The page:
###Deploy Open Service Broker for Azure
As with the service catalogue, we use Helm to deploy this. Again, first, we need to add the Helm repo:
helm repo add azure https://kubernetescharts.blob.core.windows.net/azure
Then we can install the broker its self; this is where we use the environment variables we defined earlier.
helm install azure/open-service-broker-azure --name osba --namespace osba ` --set azure.subscriptionId=$env:AZURE_SUBSCRIPTION_ID ` --set azure.tenantId=$env:AZURE_TENANT_ID ` --set azure.clientId=$env:AZURE_CLIENT_ID ` --set azure.clientSecret=$env:AZURE_CLIENT_SECRET
helm install azure/open-service-broker-azure --name osba --namespace osba \ --set azure.subscriptionId=$AZURE_SUBSCRIPTION_ID \ --set azure.tenantId=$AZURE_TENANT_ID \ --set azure.clientId=$AZURE_CLIENT_ID \ --set azure.clientSecret=$AZURE_CLIENT_SECRET
Check on the status of the pods using
kubectl get pods -n osba Once they are up and running we are ready to create resources.
##Deploying Resources with OSBA
Now OSBA is up and running we can use it to create resources in Azure using Kubernetes YAML files. The exact syntax needed to create these resources varies depending on what you are deploying, and you can see the documentation for this here, you can also find example YAML files here. We are going to look in more detail at deploying an Azure SQL database.
When deploying Azure SQL resources, there are two ways to do it; you can either deploy an “azure-sql” resource which creates both the Azure SQL server and database or deploy an “azure-sql-dbms” resource to create the server and then an “azure-sql-database” resource to create the DB. You would do the later when you want to create multiple databases on a single server; you cannot add more databases to a resource created using “azure-sql”. We will keep it simple and use “azure-sql”.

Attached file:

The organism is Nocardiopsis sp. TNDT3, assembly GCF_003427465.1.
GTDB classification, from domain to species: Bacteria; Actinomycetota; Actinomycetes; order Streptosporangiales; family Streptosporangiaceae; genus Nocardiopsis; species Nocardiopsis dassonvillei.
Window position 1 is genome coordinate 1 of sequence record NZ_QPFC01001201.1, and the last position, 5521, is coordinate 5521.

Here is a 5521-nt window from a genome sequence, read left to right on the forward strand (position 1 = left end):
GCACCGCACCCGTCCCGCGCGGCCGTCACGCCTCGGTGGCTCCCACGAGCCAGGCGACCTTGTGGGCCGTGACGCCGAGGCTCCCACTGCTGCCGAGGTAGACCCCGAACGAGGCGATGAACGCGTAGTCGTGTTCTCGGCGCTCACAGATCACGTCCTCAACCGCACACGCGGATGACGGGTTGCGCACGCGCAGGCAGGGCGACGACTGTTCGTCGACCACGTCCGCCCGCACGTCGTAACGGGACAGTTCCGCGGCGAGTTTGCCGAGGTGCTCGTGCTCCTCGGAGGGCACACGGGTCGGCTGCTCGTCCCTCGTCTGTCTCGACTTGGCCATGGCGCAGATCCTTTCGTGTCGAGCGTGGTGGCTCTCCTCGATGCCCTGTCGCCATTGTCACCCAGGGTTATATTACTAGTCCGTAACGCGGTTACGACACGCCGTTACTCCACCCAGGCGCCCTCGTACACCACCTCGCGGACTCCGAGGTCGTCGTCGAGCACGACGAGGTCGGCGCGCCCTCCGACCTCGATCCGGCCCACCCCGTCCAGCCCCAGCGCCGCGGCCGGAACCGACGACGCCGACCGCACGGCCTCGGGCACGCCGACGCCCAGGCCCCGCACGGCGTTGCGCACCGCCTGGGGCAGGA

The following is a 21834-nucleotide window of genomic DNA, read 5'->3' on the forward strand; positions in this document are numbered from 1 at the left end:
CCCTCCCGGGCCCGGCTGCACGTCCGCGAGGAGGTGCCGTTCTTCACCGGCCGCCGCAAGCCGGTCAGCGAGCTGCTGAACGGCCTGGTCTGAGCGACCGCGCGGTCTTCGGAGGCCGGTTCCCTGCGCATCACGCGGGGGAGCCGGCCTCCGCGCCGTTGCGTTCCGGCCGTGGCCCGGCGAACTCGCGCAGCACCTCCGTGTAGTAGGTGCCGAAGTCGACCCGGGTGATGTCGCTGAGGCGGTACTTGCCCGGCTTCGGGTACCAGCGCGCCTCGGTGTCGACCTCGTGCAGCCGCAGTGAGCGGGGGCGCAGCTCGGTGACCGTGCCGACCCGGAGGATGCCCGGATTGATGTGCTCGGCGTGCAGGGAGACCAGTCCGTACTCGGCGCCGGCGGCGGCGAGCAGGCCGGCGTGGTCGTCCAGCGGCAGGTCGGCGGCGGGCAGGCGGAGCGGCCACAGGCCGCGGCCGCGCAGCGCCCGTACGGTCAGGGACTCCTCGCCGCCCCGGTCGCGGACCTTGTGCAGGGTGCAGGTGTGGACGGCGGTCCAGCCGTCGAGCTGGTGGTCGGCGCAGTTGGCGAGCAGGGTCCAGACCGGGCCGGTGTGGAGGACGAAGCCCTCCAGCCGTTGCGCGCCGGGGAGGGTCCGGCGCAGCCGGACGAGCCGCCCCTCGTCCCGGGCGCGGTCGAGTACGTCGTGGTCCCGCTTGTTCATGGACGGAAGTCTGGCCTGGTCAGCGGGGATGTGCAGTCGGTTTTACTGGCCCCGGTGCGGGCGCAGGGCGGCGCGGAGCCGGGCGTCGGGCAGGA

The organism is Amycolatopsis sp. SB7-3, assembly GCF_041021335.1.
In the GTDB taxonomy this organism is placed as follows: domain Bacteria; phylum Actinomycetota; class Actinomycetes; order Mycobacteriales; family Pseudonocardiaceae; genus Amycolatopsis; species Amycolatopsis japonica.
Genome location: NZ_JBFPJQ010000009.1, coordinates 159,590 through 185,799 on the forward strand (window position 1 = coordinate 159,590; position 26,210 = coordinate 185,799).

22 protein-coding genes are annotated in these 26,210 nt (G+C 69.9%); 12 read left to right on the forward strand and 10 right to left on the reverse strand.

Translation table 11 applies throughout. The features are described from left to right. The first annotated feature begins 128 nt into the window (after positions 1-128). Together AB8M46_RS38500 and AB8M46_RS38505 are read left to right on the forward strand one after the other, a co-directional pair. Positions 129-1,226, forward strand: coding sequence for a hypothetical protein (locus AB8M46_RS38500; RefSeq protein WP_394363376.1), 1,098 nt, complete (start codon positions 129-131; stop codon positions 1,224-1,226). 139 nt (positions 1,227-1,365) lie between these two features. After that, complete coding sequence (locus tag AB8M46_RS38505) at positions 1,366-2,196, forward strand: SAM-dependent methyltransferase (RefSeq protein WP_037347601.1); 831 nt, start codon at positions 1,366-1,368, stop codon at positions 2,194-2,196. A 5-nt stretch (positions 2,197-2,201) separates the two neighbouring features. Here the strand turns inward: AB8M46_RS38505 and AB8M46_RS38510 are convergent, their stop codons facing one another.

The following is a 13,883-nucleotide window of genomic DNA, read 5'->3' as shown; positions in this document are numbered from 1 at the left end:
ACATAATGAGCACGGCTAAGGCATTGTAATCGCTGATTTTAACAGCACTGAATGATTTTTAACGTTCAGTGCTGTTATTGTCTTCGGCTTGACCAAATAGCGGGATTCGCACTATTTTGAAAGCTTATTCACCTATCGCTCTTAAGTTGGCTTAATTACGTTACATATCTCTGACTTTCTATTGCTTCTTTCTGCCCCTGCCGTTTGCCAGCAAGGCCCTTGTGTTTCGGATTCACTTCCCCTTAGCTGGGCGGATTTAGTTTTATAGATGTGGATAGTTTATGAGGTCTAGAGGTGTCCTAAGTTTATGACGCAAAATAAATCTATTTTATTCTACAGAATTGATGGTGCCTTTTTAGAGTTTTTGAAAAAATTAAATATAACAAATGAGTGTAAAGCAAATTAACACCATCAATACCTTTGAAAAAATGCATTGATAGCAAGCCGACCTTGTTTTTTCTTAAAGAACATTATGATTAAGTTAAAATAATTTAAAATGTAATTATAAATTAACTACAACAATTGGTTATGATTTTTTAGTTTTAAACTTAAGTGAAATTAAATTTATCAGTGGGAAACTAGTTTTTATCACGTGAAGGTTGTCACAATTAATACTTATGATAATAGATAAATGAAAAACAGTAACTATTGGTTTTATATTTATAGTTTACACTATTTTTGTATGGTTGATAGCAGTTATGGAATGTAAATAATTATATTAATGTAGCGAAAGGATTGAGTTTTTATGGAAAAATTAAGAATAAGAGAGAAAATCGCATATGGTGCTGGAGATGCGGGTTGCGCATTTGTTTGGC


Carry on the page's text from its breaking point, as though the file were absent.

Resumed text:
Note that the current documentation is incorrect when naming Azure SQL resources. It seems these have all been updated to use “Azure-SQL-12-0” rather than just “Azure-SQL”, but the documentation has not been updated to reflect this.
We are going to create two things. Firstly the actual SQL resource, and then a binding which creates the Kubernetes secret containing the DB connection details.
We create the SQL resources like any other Kubernetes resource, but we use the value of “ServiceInstance” for the “kind” field. In the spec section, we then define the type of resource (“azure-sql-12-0”) and the SKU.
In the properties section, we define all the other information need for creating the DB. At a minimum you need: